Multinational conglomerate 3M presented a collaborative pilot programme for water-stressed basins and a direct air capture technology during Climate Week New York City (NYC), US.
At the CEO Water Mandate UN General Assembly (UNGA) corporate water stewardship on 20 Sep 2023, 3M senior vice-president and chief sustainability officer Dr Gayle Schueller discussed the company’s participation in the first net positive water impact (NPWI) pilot programme for the Water Resilience Coalition (WRC). The company will be collaborating to reduce water stress in target basins on three dimensions: availability, quality, and access — applying takeaways from the NPWI piloting workshop it hosted at World Water Week in August. The WRC programme will also assess how NPWI is best evaluated, informing a guidance document that will be published in January 2024 and made available for companies around the world to operationalise.
“The WRC NPWI programme will provide insight for our work across 100 priority water-stressed basins around the world, and the resulting guidance materials will help scale global adoption of our ambitions,” said André Villaça Ramalho, WRC coordinator. “As a leadership member, 3M provides vital support and expertise to the coalition — accelerating measurable watershed outcomes and building long-term water resiliency.”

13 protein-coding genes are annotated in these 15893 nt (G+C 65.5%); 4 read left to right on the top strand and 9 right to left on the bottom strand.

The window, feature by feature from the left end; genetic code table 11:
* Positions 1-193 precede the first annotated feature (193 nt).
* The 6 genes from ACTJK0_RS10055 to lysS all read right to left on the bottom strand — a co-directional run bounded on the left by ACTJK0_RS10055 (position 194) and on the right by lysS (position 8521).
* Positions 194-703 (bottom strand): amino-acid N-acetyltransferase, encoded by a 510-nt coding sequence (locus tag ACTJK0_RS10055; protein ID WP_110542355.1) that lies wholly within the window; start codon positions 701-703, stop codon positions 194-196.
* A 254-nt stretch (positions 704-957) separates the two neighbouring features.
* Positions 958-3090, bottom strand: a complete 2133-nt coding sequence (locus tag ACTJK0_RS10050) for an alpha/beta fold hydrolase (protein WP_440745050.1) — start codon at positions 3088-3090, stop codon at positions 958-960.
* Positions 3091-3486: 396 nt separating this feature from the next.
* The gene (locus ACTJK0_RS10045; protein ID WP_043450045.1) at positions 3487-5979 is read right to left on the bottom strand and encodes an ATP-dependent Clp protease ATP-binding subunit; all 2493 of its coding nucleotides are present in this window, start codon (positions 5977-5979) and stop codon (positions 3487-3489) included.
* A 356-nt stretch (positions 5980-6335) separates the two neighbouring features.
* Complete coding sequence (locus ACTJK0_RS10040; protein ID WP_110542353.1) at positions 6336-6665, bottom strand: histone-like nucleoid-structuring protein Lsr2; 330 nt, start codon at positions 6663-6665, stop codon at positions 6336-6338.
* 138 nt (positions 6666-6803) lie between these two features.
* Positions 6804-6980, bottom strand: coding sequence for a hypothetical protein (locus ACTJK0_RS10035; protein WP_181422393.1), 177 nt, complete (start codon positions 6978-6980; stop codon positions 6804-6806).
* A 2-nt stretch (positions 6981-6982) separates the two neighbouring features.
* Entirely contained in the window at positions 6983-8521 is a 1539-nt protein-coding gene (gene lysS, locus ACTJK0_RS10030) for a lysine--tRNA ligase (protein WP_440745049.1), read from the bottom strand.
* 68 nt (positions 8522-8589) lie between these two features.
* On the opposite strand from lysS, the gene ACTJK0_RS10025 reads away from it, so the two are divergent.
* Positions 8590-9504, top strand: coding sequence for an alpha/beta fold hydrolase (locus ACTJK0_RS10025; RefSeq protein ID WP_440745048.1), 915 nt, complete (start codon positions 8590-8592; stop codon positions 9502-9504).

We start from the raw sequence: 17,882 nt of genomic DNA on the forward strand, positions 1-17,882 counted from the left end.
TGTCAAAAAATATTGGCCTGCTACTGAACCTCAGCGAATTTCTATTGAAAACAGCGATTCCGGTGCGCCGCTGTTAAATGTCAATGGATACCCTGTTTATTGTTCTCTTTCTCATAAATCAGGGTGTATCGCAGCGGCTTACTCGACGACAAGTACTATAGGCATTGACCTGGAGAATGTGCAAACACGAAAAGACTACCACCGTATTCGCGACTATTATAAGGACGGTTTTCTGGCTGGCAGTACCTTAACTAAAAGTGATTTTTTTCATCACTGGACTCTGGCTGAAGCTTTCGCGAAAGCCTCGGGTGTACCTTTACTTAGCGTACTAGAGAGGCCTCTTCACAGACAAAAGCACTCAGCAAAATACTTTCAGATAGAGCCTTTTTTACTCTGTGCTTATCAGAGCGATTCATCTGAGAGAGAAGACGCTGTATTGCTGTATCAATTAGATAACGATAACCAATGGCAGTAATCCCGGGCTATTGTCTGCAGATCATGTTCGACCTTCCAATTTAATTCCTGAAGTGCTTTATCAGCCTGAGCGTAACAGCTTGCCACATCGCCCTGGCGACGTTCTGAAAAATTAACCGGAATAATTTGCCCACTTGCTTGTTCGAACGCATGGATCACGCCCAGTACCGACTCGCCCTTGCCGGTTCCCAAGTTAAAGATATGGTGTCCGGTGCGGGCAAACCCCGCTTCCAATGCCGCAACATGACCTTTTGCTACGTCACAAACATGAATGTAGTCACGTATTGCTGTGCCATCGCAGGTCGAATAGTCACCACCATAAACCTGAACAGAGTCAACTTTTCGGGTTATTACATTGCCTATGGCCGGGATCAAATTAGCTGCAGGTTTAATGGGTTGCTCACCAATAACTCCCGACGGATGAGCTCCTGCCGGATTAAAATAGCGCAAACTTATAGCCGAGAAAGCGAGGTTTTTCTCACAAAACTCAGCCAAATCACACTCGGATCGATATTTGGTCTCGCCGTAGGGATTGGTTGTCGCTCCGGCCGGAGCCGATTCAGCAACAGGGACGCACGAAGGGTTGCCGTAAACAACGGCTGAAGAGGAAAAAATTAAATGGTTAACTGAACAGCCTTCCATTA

The NPWI pilot programme builds on work within 3M to reduce overall water use — targeting a 25% reduction by 2030 — and return higher quality water to the environment after use in operations. 3M reportedly reached a 16.8% reduction in water use at the close of 2022, benchmarked to 2019 levels.
“3M scientists and continued corporate investment will maintain momentum toward our water goals in our facilities, including collaborative efforts with global partners like WRC,” Dr Schueller added.
3M spent Climate Week NYC highlighting developments in climate innovation, including direct air capture (DAC) technology, and convening stakeholders from across industries to discuss how materials science can accelerate climate solutions.
3M presented with Svante Technologies president and CEO Claude Letourneau about the DAC solutions, which is said to trap carbon dioxide found in the atmosphere and sequester it. In collaboration with solid sorbent method of carbon capture and removal company Svante, 3M is developing a material called Sorbents-on-a-Roll (SOAR). Sheets of this nanoengineered material are said to be stacked in parallel layers in Svante carbon removal filters.
3M is also currently scaling up production of SOAR material, allowing the material to be built into filters for DAC field trials in 2024. With 3M ability to produce advanced filtration technology at-scale —3M and Svante anticipate it will capture millions of tonnes of CO2 from diverse DAC facilities around the world.
In its own facilities, 3M is building momentum toward its commitment to achieve carbon neutrality by 2050. The company’s greenhouse gas (GHG) emissions are reportedly down 79% from 2002 levels, including a 38% decrease from levels in 2019. A driving force is said to be its accelerated transition toward renewable energy. The company is committed to using 100% renewable electricity in its operations by 2050 and reached 51.9% at the end of 2022 — tracking ahead of initial forecasts.